Solving spectral sensing
Andrea Fiore, research lead from the Department of Applied Physics and the Eindhoven Hendrik Casimir Institute, is delighted with their research team’s work. “We’ve been investigating this technology for a number of years. And now we’ve successfully integrated the spectral sensors on a chip, while also dealing with another key issue – efficient use of the data”
Normally, when a sensor measures light, the generated signal is used to reconstruct the optical spectrum – or optical fingerprint – for the material. Sensing algorithms are then used to analyze the data.
In this new approach, the researchers show that the step of spectral reconstruction isn’t needed. In other words, the signals generated by the sensors can be sent straight to the analysis algorithms. “This significantly simplifies the design requirements for the device,” notes Fiore.
Analyzing milk and plastics
With the sensor in hand, the researchers then tested the sensor in a number of experiments, as explained by co-first author Maurangelo Petruzzella, who is also working at the startup company MantiSpectra. “We used the sensor to measure the nutritional properties of many materials including milk. Our sensor provided comparable accuracy in the prediction of fat content in milk as conventional spectrometers. And then we used the sensor to classify different types of plastic.”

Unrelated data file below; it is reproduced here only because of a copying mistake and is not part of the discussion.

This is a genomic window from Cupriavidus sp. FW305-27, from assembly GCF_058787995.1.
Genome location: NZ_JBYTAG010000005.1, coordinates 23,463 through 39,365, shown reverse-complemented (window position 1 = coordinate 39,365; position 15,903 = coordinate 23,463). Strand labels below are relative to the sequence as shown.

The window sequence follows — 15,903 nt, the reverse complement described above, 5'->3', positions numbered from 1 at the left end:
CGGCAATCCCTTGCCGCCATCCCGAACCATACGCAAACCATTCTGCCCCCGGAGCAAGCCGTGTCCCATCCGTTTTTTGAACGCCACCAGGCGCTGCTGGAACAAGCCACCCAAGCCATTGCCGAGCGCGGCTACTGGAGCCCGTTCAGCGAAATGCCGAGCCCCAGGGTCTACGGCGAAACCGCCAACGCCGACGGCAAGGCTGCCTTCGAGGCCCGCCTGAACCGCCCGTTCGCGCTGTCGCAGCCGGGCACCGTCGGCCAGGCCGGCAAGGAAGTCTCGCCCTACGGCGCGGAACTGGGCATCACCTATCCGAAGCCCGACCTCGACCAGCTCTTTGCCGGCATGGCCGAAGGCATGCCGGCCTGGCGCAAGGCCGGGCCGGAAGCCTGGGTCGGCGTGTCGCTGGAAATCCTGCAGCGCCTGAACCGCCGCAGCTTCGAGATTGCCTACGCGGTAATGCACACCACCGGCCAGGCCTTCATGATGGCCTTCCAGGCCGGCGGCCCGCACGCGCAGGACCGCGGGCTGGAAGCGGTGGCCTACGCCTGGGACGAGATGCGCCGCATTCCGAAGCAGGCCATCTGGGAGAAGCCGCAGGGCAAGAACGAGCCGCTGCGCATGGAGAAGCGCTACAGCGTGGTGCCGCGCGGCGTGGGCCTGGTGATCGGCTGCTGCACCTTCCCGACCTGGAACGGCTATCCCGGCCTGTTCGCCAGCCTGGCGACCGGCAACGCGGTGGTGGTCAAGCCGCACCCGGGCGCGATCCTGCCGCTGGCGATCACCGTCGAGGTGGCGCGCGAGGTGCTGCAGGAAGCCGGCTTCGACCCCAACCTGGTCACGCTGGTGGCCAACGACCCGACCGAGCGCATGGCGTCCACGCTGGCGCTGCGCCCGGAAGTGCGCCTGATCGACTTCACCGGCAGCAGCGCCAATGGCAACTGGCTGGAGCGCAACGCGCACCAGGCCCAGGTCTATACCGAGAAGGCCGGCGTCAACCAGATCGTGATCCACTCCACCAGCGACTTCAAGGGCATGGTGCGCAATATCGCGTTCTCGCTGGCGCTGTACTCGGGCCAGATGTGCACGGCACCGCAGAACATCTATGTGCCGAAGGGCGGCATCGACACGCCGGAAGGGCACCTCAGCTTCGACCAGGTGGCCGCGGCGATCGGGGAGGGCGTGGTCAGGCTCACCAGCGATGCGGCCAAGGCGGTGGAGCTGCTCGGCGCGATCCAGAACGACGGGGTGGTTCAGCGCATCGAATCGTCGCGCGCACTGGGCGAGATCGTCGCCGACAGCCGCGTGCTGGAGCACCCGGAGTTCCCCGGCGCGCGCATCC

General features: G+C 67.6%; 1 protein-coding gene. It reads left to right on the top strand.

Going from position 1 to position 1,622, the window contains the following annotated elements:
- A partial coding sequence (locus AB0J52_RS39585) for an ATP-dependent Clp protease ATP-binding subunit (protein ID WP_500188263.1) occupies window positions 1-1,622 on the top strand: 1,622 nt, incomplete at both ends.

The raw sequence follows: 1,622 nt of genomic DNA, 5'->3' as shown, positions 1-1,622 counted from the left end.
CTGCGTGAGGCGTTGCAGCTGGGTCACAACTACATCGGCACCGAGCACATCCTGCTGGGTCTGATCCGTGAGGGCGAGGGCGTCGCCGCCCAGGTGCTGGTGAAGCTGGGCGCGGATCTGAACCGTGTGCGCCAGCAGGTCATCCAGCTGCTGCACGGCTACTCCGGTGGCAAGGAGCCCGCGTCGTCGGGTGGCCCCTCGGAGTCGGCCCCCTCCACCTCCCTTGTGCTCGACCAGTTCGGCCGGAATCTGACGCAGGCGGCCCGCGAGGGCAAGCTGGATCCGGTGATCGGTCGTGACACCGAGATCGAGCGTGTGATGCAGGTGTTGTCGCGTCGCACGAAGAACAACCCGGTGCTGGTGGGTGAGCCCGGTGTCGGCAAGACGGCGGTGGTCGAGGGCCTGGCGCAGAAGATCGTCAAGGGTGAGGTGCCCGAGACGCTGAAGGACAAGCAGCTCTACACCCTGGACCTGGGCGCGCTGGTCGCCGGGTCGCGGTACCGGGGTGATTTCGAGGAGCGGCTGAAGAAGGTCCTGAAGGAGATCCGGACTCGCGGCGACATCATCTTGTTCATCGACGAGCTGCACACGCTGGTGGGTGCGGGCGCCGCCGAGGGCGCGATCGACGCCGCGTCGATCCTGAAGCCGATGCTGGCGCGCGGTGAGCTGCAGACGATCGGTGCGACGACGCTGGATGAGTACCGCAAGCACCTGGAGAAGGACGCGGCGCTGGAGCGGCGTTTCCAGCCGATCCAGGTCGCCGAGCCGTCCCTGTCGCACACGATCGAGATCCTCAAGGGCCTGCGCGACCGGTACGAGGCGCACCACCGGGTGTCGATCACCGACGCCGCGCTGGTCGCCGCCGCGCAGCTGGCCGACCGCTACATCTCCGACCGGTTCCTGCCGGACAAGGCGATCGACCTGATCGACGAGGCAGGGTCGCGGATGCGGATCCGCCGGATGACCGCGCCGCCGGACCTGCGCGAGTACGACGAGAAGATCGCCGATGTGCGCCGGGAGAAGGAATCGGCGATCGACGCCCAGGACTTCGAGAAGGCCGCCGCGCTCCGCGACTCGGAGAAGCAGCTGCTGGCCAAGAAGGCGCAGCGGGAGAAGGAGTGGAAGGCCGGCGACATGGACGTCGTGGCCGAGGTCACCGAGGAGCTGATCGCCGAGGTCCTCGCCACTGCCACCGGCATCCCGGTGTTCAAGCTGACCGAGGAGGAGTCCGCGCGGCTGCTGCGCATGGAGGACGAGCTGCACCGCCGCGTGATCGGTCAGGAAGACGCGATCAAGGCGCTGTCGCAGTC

The nutritional properties of milk determine its economic value, and the sensor has been proven to accurately measure these properties. In addition, these measurements could be used to monitor the cow’s overall health. Classification of plastic types using the sensor can help to optimize waste sorting processes.
“Besides these applications, we anticipate that the sensor could be used for personalized health care, precision agriculture (monitoring the ripeness of fruit and vegetable for instance), process control, and lab-on-chip testing. We now have a full development kit available based on this technology, the SpectraPod™, that companies and research institutes are using to build their applications. And the great thing is that this sensor could even be commonplace in the smartphones of the future meaning that people could use it at home to check the quality of their food or check aspects of their health,” adds Petruzzella.